Do you think it’s unlikely that you’ll ever suffer a disability? You’re not alone. According to the Council for Disability Awareness, American workers on average think they have only a 2 percent chance of suffering a disability during their career. The truth, though, is that the average worker has a 25 percent chance of missing work because of disability.1
There are many health issues that can cause disability. Accidents are a common cause, but so too are serious illnesses, like heart disease, cancer and Alzheimer’s. You could have chronic pain that becomes so severe it prevents you from working.
As you might guess, an extended leave from work due to disability can have a significant impact on your finances. How would you support yourself if you suffered a disability? You might think you could rely on Social Security disability benefits. However, Social Security disability benefits are often capped and you may find them insufficient to support your lifestyle.
Fortunately, there are steps you can take to protect yourself against the financial risk of disability. Below are three such steps you can implement today to minimize the disability threat:
Identify expenses that you can quickly cut.
During any emergency, it’s often helpful to scale back on unnecessary expenses. To do so, you may want to create a budget so you can see how you currently spend your money. Then, identify spending categories that could be cut if you faced a financial crisis.
For instance, you might be able to cut back on certain discretionary spending items, like dining out, vacations and shopping. You could even look at larger spending items such as the cost of your home. You might consider downsizing to a smaller home that would have a lower mortgage payment and reduced costs for things like utilities, maintenance and more. Identify these areas in advance so you can immediately implement changes if a disability should occur.
Maintain available credit.
Debt can be a dangerous component in any financial plan. However, sometimes debt is a necessary part of life. That’s often the case during a financial emergency like disability. Although it may not be ideal to use debt to fund your lifestyle, pay medical expenses or cover other bills, it’s possible that debt could be your only option in some instances.
Identify a credit tool you have available that could serve strictly as an emergency resource. For example, you might have a line of credit on your house. If possible, keep that line open so you can use it in an emergency if you have no other resources available. Perhaps find a low-interest credit card you could open and save strictly for emergencies.
Consider disability insurance.
Disability insurance may be the most effective way minimize the financial fallout of a disability. A disability insurance policy pays you a monthly benefit if you are ever forced to leave work because of a physical ailment. It acts as a replacement for a portion of your lost income.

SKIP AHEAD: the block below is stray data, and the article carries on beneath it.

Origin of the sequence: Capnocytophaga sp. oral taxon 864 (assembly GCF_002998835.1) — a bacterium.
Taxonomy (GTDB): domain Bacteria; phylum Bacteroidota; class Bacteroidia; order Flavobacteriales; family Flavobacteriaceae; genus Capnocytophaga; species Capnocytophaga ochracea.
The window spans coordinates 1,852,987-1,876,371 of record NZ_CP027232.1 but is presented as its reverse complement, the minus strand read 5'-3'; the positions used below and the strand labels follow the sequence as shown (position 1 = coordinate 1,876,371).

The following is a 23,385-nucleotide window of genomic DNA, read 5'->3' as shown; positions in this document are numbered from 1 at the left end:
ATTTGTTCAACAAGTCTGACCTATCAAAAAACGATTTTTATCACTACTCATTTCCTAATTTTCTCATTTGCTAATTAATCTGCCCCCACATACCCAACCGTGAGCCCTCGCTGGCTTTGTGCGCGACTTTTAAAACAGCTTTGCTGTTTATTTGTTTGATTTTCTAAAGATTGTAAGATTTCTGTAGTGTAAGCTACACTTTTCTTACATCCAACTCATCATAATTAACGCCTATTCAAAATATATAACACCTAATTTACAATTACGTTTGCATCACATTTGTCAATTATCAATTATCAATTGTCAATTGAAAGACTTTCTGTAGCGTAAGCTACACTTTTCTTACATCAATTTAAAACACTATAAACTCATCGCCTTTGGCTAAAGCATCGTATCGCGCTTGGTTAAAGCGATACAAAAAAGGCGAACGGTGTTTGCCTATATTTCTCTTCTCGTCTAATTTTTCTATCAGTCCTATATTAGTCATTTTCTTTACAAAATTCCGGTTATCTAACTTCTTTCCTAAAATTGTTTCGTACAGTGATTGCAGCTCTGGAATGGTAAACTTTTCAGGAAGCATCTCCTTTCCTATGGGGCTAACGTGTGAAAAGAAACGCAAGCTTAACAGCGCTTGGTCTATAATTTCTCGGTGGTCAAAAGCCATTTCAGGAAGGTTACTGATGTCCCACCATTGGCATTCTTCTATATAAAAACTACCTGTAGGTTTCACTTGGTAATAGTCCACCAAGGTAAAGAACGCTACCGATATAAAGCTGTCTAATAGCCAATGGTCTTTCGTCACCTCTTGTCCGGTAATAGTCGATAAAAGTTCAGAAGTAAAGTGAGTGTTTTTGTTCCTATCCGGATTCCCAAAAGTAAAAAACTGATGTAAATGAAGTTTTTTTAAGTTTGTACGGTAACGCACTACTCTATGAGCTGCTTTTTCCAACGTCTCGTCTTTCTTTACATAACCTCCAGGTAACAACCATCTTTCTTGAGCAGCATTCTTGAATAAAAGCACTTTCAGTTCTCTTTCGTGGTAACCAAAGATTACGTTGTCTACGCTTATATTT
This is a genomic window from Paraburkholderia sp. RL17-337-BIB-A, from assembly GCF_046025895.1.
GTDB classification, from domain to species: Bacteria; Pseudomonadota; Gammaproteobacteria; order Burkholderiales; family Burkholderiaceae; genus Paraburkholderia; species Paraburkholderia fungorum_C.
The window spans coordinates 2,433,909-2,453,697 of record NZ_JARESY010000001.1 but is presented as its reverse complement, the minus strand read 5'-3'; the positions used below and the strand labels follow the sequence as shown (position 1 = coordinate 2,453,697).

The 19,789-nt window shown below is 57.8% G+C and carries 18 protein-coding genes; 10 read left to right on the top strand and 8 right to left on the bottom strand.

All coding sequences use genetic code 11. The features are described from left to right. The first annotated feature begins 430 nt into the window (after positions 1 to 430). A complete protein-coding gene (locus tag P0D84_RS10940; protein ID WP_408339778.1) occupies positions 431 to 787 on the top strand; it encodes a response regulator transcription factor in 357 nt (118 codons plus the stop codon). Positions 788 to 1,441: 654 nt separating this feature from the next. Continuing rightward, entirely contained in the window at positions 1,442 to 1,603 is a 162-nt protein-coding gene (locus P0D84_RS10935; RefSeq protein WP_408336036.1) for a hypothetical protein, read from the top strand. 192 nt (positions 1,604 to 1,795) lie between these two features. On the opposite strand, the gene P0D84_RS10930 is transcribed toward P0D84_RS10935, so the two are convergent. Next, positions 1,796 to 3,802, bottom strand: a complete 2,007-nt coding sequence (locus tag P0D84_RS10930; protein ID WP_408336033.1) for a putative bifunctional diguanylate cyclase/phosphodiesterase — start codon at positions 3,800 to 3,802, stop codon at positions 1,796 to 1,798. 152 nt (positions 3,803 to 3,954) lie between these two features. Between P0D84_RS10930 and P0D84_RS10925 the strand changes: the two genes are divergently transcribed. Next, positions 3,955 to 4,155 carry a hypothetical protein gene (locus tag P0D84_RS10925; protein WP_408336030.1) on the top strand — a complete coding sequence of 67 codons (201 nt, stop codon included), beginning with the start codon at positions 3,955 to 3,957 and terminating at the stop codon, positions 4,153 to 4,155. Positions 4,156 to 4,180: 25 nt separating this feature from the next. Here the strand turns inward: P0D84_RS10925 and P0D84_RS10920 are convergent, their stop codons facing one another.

There are short-term policies that pay benefits for several months, and there are long-term policies that could pay benefits potentially all the way up to age 65. Disability insurance policies have a wide range of adjustable features, so you can create a policy that meets your needs and fits into your budget.
Ready to develop your disability protection plan? Let’s talk about it. Contact us today at Spicer Wealth. We can help you analyze your needs and develop a strategy. Let’s connect soon and start the conversation.
Licensed Insurance Professional. This information is designed to provide a general overview with regard to the subject matter covered and is not state specific. The authors, publisher and host are not providing legal, accounting or specific advice for your situation. By providing your information, you give consent to be contacted about the possible sale of an insurance or annuity product. This information has been provided by a Licensed Insurance Professional and does not necessarily represent the views of the presenting insurance professional. The statements and opinions expressed are those of the author and are subject to change at any time. All information is believed to be from reliable sources; however, presenting insurance professional makes no representation as to its completeness or accuracy. This material has been prepared for informational and educational purposes only. It is not intended to provide, and should not be relied upon for, accounting, legal, tax or investment advice.
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